Mathematical Theory of Probabilistic Consistency and Universal Probabilistic Soundness

  • Ernest W. Adams
Part of the Synthese Library book series (SYLI, volume 86)


This chapter will be primarily concerned with the question: it is possible for the premises of an inference schema to be highly probable at the same time that its conclusion is improbable, and more generally, how low a conclusion probability is compatible with given high premise probabilities for inferences of that pattern? This is the problem of determining universal probabilistic soundness, but as noted in Section I.8 it proves most convenient to approach this problem via a consideration of probabilistic consistency. In what follows we will give mathematical precizations of the concepts of universal probabilistic soundness and probabilistic consistency which have so far been used in a rough informal way, and then derive some general results concerning them. As we will be mainly concerned with mathematical theory in what follows, basic methodological issues will be left aside for the present. A few preliminary foundational remarks are in order, however.


Factual Formula Factual Proposition Factual Language Probabilistic Consistency Material Counterpart 
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  1. 1.
    Except, see Hintikka (32).Google Scholar
  2. 2.
    This basic theorem has been given in Suppes [46] and Adams [2], and is apparently widely known to probability theorists Adams and Levine [7] state a partial converse to it which holds when all of the propositions involved in an inference are factual, and all premises are essential: namely that the maximum possible uncertainty of the conclusion equals the sum of the uncertainties of the premises, or else 1, whichever is least. Adams and Levine also apply linear programming analysis to determine maximum conclusion uncertainties where there are various kinds of redundancies among the premises (where (A and B)V (A and C)V (B and C) is inferred from A, B,and C). Interesting unsolved problems remain in determining maximum conclusion uncertainties in inferences involving conditionals. The following is a striking fact which suggests that such an investigation might have intriguing results. The minimum probability of the conclusion, B,of the `direct’ Modus Ponens inference with premises A and A=B equals the product of the probabilities of the premises, while the maximum uncertainty of the conclusion —A of the `inverse’ Modus Tollens inference with premises AFB and —B equals the uncertainty of —B divided by the probability of A In the direct case minimum conclusion probability is directly proportional to the conditional premise’s probability, and in the inverse case the maximum conclusion uncertainty is inversely proportional to the conditional premise’s probability.Google Scholar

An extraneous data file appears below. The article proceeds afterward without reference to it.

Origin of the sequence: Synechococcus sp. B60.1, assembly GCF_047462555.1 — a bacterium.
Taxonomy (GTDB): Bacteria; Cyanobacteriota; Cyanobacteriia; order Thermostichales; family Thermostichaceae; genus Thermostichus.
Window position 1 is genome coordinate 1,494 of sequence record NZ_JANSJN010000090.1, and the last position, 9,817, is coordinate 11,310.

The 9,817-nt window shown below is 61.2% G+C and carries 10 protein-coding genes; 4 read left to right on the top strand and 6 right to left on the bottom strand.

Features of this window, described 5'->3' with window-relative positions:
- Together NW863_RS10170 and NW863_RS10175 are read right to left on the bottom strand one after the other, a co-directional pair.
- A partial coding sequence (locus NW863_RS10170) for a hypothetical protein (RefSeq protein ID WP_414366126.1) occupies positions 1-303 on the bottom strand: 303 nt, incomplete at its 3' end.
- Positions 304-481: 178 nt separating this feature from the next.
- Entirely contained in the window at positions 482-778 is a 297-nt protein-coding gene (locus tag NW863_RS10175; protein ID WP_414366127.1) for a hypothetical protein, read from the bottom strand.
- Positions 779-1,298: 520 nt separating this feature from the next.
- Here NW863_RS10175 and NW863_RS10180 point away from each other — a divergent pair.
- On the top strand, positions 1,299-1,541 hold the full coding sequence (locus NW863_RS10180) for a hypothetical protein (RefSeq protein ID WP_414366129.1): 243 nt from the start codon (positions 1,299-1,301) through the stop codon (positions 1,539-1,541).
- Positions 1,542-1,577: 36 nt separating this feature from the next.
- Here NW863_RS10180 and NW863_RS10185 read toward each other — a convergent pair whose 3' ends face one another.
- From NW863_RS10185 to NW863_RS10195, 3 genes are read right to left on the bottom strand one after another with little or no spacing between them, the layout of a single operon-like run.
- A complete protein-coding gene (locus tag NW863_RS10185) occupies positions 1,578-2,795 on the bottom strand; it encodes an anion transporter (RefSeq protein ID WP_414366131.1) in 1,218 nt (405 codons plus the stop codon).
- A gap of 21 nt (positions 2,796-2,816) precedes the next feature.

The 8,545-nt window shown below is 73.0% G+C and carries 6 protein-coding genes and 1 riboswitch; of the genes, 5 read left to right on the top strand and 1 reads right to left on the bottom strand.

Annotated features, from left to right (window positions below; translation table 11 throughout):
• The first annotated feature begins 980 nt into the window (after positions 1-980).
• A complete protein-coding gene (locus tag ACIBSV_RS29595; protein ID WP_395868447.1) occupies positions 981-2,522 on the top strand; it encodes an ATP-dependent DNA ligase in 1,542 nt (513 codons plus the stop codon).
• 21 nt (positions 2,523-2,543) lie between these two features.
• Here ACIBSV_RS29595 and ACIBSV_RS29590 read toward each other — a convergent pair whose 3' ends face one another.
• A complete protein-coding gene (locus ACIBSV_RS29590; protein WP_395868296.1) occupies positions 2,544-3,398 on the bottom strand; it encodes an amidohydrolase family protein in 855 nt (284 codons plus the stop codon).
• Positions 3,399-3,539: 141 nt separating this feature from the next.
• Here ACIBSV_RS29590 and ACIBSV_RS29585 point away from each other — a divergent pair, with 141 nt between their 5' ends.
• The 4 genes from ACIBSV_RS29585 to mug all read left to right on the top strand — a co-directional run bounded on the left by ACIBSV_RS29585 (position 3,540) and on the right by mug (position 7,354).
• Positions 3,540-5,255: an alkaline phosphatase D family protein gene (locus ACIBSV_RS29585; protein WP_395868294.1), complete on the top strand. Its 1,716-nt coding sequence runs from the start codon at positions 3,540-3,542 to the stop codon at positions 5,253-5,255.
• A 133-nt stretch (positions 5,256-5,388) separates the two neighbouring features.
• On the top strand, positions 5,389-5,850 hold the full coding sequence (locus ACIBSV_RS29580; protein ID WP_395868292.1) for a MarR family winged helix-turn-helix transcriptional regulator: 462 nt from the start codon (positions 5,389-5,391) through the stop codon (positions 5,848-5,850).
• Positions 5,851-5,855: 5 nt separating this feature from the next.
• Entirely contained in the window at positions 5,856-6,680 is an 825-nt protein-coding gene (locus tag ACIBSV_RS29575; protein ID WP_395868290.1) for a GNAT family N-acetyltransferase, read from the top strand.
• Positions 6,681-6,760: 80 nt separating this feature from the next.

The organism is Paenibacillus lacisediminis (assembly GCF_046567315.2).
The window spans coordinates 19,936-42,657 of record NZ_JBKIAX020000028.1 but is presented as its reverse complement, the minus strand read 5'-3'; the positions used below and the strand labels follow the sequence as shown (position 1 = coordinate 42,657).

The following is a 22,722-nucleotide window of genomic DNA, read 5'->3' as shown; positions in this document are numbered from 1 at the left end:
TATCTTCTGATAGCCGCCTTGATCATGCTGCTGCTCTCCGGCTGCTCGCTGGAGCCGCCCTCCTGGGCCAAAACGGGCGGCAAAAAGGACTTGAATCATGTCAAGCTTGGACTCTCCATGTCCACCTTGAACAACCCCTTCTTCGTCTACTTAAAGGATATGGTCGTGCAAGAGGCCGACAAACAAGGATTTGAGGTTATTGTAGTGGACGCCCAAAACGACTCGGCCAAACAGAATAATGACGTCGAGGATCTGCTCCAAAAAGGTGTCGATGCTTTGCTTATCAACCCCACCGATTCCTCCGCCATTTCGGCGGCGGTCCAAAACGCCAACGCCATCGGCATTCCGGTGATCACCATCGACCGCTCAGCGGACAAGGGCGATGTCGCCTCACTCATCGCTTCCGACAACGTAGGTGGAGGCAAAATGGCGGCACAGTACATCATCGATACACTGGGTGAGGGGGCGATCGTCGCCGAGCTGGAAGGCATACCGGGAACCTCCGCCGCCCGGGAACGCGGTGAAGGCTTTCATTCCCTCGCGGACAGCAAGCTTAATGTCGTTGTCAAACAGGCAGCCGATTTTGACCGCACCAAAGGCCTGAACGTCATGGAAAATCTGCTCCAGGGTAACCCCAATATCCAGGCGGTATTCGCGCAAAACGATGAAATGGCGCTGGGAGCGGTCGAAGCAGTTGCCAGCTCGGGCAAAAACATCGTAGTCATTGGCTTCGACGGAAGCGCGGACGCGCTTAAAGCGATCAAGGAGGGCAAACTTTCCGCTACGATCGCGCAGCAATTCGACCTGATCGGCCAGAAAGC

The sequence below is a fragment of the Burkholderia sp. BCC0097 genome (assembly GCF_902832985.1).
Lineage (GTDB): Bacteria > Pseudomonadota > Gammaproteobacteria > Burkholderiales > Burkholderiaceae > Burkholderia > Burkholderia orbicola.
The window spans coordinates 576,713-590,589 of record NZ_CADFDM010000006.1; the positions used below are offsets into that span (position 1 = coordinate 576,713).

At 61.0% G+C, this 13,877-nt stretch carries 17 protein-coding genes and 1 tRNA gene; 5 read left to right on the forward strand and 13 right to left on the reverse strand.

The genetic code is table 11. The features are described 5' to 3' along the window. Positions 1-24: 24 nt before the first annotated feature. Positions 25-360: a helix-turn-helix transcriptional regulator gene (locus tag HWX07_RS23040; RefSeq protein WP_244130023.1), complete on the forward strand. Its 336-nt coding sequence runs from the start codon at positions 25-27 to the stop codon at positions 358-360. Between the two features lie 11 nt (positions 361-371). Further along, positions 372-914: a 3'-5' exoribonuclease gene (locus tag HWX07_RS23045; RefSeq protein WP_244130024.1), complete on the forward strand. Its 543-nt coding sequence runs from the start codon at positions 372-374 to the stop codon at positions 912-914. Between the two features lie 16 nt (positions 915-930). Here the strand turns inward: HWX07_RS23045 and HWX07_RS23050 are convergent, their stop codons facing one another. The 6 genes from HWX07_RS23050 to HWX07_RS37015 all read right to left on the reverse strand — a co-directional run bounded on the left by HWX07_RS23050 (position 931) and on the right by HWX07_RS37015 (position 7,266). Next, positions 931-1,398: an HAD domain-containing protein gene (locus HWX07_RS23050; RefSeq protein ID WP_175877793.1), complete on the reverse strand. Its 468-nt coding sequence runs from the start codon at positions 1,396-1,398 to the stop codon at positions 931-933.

3. 3.
    We must reiterate here that this holds only in cases where all premises, either of the Modus Ponens inference or of the Modus Tollens inference, are probable at the same time. We will see in 1V.1 that when the conditional AFB is accepted at one time and then —B is learned, it is not always rational to infer —A. This is connected with the fact that where the premise of a Modus Tollens inference is counterfactual,of the form “if A were the case then B would be”, it may not be rational to affirm —A even though —B is accepted at the same time (though this is controversial — see Section 1V.4).Google Scholar

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© Springer Science+Business Media Dordrecht 1975

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  • Ernest W. Adams

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